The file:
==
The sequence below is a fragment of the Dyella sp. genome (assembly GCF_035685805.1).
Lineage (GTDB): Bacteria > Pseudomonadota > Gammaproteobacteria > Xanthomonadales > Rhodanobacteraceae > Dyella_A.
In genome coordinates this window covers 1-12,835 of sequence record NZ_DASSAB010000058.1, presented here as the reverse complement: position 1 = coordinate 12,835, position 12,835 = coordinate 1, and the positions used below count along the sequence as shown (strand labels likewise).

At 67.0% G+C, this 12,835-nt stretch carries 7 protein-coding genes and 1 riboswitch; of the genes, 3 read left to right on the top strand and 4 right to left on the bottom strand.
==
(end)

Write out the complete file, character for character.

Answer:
The sequence below is a fragment of the Dyella sp. genome (assembly GCF_035685805.1).
Lineage (GTDB): Bacteria > Pseudomonadota > Gammaproteobacteria > Xanthomonadales > Rhodanobacteraceae > Dyella_A.
In genome coordinates this window covers 1-12,835 of sequence record NZ_DASSAB010000058.1, presented here as the reverse complement: position 1 = coordinate 12,835, position 12,835 = coordinate 1, and the positions used below count along the sequence as shown (strand labels likewise).

At 67.0% G+C, this 12,835-nt stretch carries 7 protein-coding genes and 1 riboswitch; of the genes, 3 read left to right on the top strand and 4 right to left on the bottom strand.